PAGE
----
While the village dispute in Guatemala over the Order of the Quetzal (the Guatemalan unit of currency) to Fidel Castro was sinking to lower and more depressing levels, something important was taking place in the international sphere related to Cuba. Without major waves, a North American senator was making a revolutionary proposal that would be able to modify dramatically the U.S. trade embargo against the island. Richard Lugar stressed the categorical failure of the embargo because, instead of achieving democratic openness, what it did was strengthen the communist regime.
This proposal is nothing special except for the fact that the person who suggests it is a member of the same Republican Party that led to power George W. Bush, who, in the last eight years, deepened restrictions against Cuba. Who would imagine that a self-criticism so severe would arise from the same Republican party and give backing to Barack Obama’s promise of revising his policy toward the island. “After 47 years, however, the unilateral embargo on Cuba has failed to achieve its stated purpose of bringing democracy to the Cuban people,” expressed Lugar during his presentation of the report titled “Changing the policy towards Cuba in favor of United States national interest,” prepared for the U.S. Senate Committee on Foreign Relations.
That document was written by a group of Lugar’s advisors who traveled to Cuba between the 11th and the 14th of January in order to interview authorities of the Cuban government, diplomats, journalists, religious leaders and representatives of civil society. In the report it states: “(The embargo) has not benefited our agenda of national security since Cuba stopped being a credible threat against the security of the United States.” That solitary sentence throws overboard the North American policy of the past decades because it proves that the policy does not make sense and has been led more by the interests of the Anti-Castro lobby in Miami.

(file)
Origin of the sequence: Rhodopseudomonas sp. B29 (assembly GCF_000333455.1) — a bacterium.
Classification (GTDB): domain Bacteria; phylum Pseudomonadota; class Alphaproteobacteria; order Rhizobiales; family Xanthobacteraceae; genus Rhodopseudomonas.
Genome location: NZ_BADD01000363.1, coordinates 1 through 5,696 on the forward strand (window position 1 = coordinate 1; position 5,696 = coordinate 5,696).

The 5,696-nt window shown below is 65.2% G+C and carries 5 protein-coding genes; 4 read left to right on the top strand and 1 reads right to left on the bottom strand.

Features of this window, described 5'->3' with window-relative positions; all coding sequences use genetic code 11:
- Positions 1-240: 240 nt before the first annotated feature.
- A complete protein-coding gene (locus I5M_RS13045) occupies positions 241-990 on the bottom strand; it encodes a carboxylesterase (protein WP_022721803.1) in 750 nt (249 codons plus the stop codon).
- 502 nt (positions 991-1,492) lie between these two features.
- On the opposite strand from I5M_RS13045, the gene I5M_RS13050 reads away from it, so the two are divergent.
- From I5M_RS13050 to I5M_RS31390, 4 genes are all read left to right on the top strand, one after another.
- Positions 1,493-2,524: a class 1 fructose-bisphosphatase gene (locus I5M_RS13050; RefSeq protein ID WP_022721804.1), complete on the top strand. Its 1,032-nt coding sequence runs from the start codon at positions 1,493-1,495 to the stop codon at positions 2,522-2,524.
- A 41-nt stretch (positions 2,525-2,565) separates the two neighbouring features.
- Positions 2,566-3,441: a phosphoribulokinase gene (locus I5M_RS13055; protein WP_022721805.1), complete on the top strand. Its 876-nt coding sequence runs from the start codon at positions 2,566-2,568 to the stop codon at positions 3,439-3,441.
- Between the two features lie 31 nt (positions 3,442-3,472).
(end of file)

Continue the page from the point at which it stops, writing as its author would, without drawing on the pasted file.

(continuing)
The report is very direct in signaling that the Obama administration should begin to treat Cuba like they treat other countries and proposes that the “change” occur before the Summit of the Americas, which will take place in Trinidad y Tobago between the 17th and the 19th of April. It is clear that the authors of the report would not have been able to ignore the unprecedented coming together that has placed Havana with Latin America and distanced it from the United States during the last eight years. The risk for Washington would be to magnify that distance throughout the entire sub region.
Nevertheless, the end of the blockade will not be something that occurs overnight. In a very discrete way, a group of congressmen have submitted bills that will try to lift all the travel restrictions on North Americans to Cuba. The House of Representatives and the Senate knew of similar bills between 2003 and 2004, but Bush’s veto threats halted them. Now it is different, since Lugar, who is very close to Obama, is one of the sponsors and knows very well that he would be able to rely on the new government in the blink of an eye. In this way, the day is not far away when the embargo against Cuba will be like the Berlin Wall–only an obscure memory of the Cold War.